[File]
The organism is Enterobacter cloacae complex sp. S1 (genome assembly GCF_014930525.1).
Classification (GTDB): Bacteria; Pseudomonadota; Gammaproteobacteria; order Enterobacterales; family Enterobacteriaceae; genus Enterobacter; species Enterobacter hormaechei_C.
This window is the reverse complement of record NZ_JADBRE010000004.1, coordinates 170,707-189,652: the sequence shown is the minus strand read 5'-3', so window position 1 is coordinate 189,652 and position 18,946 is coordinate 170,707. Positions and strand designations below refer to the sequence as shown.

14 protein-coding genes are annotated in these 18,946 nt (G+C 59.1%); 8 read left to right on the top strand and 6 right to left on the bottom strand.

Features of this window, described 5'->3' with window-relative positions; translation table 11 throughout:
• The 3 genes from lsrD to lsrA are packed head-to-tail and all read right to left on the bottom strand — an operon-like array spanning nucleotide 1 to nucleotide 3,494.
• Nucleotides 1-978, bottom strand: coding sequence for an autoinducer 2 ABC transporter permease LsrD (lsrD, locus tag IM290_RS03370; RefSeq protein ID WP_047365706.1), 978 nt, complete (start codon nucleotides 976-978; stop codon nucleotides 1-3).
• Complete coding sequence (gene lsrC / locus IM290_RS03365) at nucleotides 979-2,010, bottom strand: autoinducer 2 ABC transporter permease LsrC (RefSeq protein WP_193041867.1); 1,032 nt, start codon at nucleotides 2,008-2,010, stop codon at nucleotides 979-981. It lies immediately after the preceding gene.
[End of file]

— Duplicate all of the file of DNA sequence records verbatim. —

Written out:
The organism is Enterobacter cloacae complex sp. S1 (genome assembly GCF_014930525.1).
Classification (GTDB): Bacteria; Pseudomonadota; Gammaproteobacteria; order Enterobacterales; family Enterobacteriaceae; genus Enterobacter; species Enterobacter hormaechei_C.
This window is the reverse complement of record NZ_JADBRE010000004.1, coordinates 170,707-189,652: the sequence shown is the minus strand read 5'-3', so window position 1 is coordinate 189,652 and position 18,946 is coordinate 170,707. Positions and strand designations below refer to the sequence as shown.

14 protein-coding genes are annotated in these 18,946 nt (G+C 59.1%); 8 read left to right on the top strand and 6 right to left on the bottom strand.

Features of this window, described 5'->3' with window-relative positions; translation table 11 throughout:
• The 3 genes from lsrD to lsrA are packed head-to-tail and all read right to left on the bottom strand — an operon-like array spanning nucleotide 1 to nucleotide 3,494.
• Nucleotides 1-978, bottom strand: coding sequence for an autoinducer 2 ABC transporter permease LsrD (lsrD, locus tag IM290_RS03370; RefSeq protein ID WP_047365706.1), 978 nt, complete (start codon nucleotides 976-978; stop codon nucleotides 1-3).
• Complete coding sequence (gene lsrC / locus IM290_RS03365) at nucleotides 979-2,010, bottom strand: autoinducer 2 ABC transporter permease LsrC (RefSeq protein WP_193041867.1); 1,032 nt, start codon at nucleotides 2,008-2,010, stop codon at nucleotides 979-981. It lies immediately after the preceding gene.